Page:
I’m presently reading a book titled “White Fragility” by Robin DiAngelo and it has most certainly got me thinking. We cannot deny the shameful history of slavery in the country we now call home. We also cannot deny much of the money that initially established and benefitted from the industry of slavery came from the gentrified ruling class of my country of birth — England.
Questions that Robin is stirring in my mind include: “Why was there only one Black girl and one Indian boy in my high school of perhaps 2,500 kids?” And, “Why did only white people live around me as far as the eye could see?” Other provoking questions that come to mind as I read DiAngelo’s work are, “Why have all my work bosses been white?”
I’m about three-quarters of the way through the book and so I’m staying open-minded on what her conclusions will be, but I sense I know where she’s headed and I’m not sure it’s all that helpful.
Two wrongs don’t make a right and I am concerned that the pot she’s stirring is not going to bring about world peace but, rather, more discordancy. It seems strange to me that DiAngelo is a diversity and inclusion trainer, yet much of her writing I suspect will cause more disparity than it will harmony.
She uses inflammatory phrases such as, “white privilege” and “white supremacy.” When whites in her workshops have pushed back or questioned her rationale, she accuses them of “white fragility.” She explicitly calls out what she refers to as a “white code” where white people look out for white people, especially in the workplace.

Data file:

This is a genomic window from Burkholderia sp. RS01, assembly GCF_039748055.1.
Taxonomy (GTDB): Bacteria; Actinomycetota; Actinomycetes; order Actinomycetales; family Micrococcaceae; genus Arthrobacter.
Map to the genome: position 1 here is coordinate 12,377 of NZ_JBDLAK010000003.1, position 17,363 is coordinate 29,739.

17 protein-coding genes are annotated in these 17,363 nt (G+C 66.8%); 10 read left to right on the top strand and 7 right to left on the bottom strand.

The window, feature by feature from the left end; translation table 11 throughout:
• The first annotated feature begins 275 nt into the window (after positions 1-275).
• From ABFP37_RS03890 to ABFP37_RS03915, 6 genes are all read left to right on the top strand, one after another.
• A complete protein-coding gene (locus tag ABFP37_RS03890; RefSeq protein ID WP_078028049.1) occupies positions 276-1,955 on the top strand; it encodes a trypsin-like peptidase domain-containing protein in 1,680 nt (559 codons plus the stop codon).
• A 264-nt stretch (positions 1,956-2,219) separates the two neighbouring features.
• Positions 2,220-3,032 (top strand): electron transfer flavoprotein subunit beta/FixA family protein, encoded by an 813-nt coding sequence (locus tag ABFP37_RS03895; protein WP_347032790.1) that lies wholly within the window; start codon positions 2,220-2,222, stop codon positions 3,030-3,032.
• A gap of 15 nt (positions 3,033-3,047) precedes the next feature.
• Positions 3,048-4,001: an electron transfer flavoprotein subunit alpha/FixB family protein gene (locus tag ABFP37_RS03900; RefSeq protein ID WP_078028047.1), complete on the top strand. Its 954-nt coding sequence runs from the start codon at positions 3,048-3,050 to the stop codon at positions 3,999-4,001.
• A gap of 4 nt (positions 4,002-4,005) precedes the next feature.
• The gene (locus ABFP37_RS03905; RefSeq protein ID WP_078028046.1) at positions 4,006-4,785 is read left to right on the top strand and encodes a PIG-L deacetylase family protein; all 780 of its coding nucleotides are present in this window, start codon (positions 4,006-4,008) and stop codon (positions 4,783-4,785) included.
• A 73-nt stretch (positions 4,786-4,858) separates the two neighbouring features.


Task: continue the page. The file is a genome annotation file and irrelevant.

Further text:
I do take umbrage to her assertions. As an employee for 18 years in Europe and here in the United States and as a business owner for the last 14 years, I haven’t observed the workplace racism she claims to be true. I have never participated in, overheard or had it reported back to me, of a bunch of whites in the workplace conniving behind closed doors about how to keep the best jobs or the best vendor contracts just between them. Like never.
Does racism exist? Yes, but the heart of the issue is the human heart. It will always exist in one way, shape or form. History — past and present — tells us about the cruelty mankind has lorded over its own. One aspect of racism is skin color. Another is ethnicity. People have also done dreadful things to each other on the basis of ethnicity — being the collective language, cultural values and traditions regardless of skin color.
It seems to me, human beings are not born good. We can be pretty mean to each other, even murderous, let alone racist. Books like hers aren’t helpful for the human condition — they’re actually harmful.
I’m just not convinced, three-quarters of the way in, that Robin DiAngelo’s work is that helpful, especially for those in the workplace. I believe the end result of her epilogue will be that she’s making Black people and generally any person of color angry for the white people’s sins of the past. In turn, she’s making white people feel guilty for sins they didn’t personally commit or she’s making white people angry for bringing up the past in the first place. I just see workplace anger on top of workplace anger. It’s like calling all Germanic people Nazis.
In doing so, the past and the present will become merged. In more people’s minds there’ll be even greater suspicion and more mistrust. When we should be coming together to lift each other out of the mess of COVID-19, her book is not conducive to collaboration. We should be focusing on the customer and our collective collegiality to get our work done, but instead, her writing is causing even more division and even more divisiveness at work.
One of my concerns about this book is that many workplaces are making it required reading for their employees. In my opinion, this is where human resource departments can cause more harm than good.
Well, I still have a few pages to go but I don’t think it’s going to be an ending where we all live happily ever after.